Everyone's needs taken care of
Recently, I read a book by a Taiwanese writer. One chapter talks about the definition of a developed country. How do you define a developed country? Does it mean a country packed with skyscrapers or a place with a well-developed transport system? To me, a developed country means more than that. It should be a place where those in need are provided with special care and services, such as ramps and toilets for the disabled.
What's more, the people should be civic-minded and considerate. The crime rate should be low and everyone should be respected.
Of course, a developed country should allocate resources to boost its economy. But more importantly, the government should take into account the needs of different people and groups in society. It should also focus on moral education. Otherwise, the country is merely a developing country, not a developed country.
Jelly Chan, STFA Lee Shau Kee College
From the Editor
Thank you for your letter, Jelly. When Hongkongers compare their home to those of people in many other Asian countries, and even the mainland, they can't help but realise how lucky they are.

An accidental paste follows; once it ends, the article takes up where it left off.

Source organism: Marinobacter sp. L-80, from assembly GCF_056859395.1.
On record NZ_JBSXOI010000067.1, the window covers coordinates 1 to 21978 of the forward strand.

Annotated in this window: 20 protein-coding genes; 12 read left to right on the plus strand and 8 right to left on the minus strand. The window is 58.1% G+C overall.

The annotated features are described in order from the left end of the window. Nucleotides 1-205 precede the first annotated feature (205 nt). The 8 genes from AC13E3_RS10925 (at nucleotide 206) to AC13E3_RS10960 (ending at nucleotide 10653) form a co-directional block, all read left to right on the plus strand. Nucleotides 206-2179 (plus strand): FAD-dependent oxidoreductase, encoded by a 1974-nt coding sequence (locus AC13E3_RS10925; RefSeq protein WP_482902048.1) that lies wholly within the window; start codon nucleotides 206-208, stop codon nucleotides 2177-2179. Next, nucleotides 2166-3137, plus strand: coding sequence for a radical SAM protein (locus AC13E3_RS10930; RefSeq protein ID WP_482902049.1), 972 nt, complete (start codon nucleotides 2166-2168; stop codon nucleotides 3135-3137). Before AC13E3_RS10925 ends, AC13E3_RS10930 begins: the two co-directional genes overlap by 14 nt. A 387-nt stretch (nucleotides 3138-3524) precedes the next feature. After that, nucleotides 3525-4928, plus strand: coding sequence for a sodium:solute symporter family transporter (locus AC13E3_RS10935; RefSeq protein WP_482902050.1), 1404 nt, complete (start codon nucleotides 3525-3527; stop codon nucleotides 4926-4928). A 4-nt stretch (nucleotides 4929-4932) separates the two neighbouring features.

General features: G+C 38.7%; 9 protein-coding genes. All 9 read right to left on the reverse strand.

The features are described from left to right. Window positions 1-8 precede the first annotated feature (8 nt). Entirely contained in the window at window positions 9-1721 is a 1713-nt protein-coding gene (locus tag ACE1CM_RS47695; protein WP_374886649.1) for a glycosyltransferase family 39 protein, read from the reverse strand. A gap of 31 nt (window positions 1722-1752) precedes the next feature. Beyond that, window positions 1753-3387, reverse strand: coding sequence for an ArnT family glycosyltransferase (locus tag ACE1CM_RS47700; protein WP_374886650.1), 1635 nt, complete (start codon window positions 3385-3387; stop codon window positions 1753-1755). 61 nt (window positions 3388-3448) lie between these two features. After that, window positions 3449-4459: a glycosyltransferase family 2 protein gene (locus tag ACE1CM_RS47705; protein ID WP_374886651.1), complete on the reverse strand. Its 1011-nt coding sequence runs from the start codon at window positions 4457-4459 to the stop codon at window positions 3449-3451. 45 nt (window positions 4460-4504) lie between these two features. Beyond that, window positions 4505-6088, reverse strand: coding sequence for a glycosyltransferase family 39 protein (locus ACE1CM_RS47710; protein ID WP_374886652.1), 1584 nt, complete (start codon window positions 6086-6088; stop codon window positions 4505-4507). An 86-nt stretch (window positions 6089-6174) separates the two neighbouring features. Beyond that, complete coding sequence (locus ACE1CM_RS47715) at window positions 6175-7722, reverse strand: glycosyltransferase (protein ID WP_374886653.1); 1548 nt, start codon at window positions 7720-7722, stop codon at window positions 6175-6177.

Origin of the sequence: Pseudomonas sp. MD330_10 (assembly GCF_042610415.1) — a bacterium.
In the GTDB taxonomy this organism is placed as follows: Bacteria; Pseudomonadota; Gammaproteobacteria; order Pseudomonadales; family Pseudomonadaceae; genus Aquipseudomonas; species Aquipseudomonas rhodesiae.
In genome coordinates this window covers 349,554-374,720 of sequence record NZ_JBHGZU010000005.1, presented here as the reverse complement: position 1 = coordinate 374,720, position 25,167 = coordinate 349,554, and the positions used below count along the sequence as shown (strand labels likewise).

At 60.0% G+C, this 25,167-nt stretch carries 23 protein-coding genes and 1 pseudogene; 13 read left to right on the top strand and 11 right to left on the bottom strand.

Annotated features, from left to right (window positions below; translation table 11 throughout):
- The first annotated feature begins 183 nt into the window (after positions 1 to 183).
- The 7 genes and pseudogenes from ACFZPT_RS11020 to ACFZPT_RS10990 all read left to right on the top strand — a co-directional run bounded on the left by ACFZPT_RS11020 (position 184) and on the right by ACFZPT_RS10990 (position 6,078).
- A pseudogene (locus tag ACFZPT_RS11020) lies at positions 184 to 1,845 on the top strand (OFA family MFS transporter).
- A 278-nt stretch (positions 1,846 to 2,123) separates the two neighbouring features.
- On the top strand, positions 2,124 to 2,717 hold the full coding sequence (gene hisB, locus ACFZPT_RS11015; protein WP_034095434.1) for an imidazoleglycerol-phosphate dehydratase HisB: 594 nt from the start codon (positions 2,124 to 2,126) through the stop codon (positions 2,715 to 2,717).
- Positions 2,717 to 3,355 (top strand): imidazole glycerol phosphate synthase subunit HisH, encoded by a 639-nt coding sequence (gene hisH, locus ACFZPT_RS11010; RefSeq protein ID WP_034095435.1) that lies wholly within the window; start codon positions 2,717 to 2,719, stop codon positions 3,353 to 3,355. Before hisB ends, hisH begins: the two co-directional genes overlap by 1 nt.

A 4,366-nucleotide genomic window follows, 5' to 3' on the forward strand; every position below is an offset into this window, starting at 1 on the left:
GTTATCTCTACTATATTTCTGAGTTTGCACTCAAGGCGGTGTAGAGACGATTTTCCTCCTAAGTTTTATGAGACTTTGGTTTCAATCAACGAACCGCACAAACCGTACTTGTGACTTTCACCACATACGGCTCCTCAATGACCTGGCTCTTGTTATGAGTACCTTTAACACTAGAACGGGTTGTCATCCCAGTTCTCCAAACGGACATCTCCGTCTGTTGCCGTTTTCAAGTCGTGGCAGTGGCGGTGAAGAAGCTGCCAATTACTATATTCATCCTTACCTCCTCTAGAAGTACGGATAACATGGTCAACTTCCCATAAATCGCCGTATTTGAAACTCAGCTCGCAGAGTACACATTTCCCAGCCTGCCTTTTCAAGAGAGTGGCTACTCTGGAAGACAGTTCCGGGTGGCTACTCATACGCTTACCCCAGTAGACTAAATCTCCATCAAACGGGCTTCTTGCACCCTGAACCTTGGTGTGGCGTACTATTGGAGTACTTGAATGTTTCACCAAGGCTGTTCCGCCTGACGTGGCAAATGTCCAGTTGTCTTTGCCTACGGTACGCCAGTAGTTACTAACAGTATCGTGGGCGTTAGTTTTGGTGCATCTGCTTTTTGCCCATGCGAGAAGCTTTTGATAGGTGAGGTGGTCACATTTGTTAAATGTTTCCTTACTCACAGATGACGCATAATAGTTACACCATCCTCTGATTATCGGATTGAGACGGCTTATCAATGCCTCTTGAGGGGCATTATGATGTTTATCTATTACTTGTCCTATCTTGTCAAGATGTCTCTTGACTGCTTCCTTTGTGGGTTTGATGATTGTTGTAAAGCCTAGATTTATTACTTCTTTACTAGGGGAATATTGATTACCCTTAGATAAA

In Hong Kong we have modern facilities of all kinds, a highly efficient transport system, incredible skyscrapers, an effective and fair legal system - the list goes on.
But there are still many examples of how Hong Kong favours the rich, the able-bodied and the young.
For example, access to cultural events can be very expensive, so many people miss out. There are a lot of buildings with stairs and no lift, so people in wheelchairs can't get in. And elderly people are often neglected, and viewed as unimportant.
I like your idea that, until a country provides ways to make everyone equal, it is merely 'developing', not developed. It supports the idea that a country's success is not just based on finance and image, but on how happy and appreciated its citizens feel.
Karly, Deputy Editor